When you (the student) see the word again (unmarked), it is that visual pattern, not the sequence of sounds, that will be activated. Thus, Spalding minimizes the risk of setting up “sounding out” habits that interfere with wholistic word perception. Words are not sounded out while reading except rarely, when a difficult one is encountered, because they do not have to be. … When about 150 words are in the spelling notebooks, reading begins. A major shock for new Spalding teachers is that reading is never taught. It just begins. After hours of phonogram learning, sequential word analysis, and graphic marking, children can read. They simply pick up a book and start reading. … They fly right over the basal readers with their impoverished vocabularies, and start in with good children’s literature. … They also start right in thinking and reasoning about content. From the very first day of reading, the emphasis can be on ideas, information, forming inferences, tracing implications, and the like, because the emphasis doesn’t have to be on word-attack. WRTR, pp. 17-18
This quote and the one below reveal that there are a number of similarities between the modern Whole Language or Look-Say method and Spalding. One is the rejection of sounding out words and the emphasis on reading whole words and reading for meaning from the beginning. The second is the teaching of words in the order of frequency in the English language rather than in the order of systematic phonics. The third is that Mrs. Spalding shares with the progressive educator a disdain for the beginning skills of learning to read. She scorns phonetic readers and word lists.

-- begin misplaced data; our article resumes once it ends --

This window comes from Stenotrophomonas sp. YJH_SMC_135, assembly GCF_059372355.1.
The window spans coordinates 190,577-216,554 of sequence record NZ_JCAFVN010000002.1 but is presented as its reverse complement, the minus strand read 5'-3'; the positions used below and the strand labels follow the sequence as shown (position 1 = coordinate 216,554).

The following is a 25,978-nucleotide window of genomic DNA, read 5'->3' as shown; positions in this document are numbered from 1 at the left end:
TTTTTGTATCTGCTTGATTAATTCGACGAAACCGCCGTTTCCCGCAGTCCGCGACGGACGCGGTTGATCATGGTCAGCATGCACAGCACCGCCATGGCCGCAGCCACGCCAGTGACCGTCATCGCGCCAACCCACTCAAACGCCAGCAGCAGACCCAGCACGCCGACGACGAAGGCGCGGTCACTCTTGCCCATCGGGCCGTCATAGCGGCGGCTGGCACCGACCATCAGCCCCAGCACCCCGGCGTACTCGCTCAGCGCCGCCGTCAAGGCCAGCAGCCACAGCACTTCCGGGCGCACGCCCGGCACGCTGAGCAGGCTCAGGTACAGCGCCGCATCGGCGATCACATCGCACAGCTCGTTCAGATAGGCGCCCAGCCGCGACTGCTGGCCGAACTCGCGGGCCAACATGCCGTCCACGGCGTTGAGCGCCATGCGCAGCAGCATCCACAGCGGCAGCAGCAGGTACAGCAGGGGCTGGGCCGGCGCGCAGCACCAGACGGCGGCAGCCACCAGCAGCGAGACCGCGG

Some beginning readers now are based on teaching phonics. Some of the worst are by linguists who offer the beginner sentences containing a repetition of the short sound of the letter a, for example, or, for the purpose of teaching, a sound of ow, etc. Such teaching belongs in the spelling lessons. From the beginning, reading should be centered on the thought expressed by the author. WRTR, p. 254
Well, so much for The Cat in the Hat.
Spalding and traditional phonics and especially the Orton method, with which Spalding is often confused, are completely incompatible. I think it is imperative that homeschoolers and especially the classical education movement use phonics and reading programs based on classical traditional methods that work. Phonics From A to Z, by Wiley Blevins, is an outstanding guide to phonics. I encourage those who want a greater understanding of how to teach reading to buy and study this guide.
Be sure to read the earlier articles, How to Teach Phonics (And How Not To) Part I and What Is the Classical Approach to Phonics?
Originally published in The Classical Teacher Summer 2016 edition.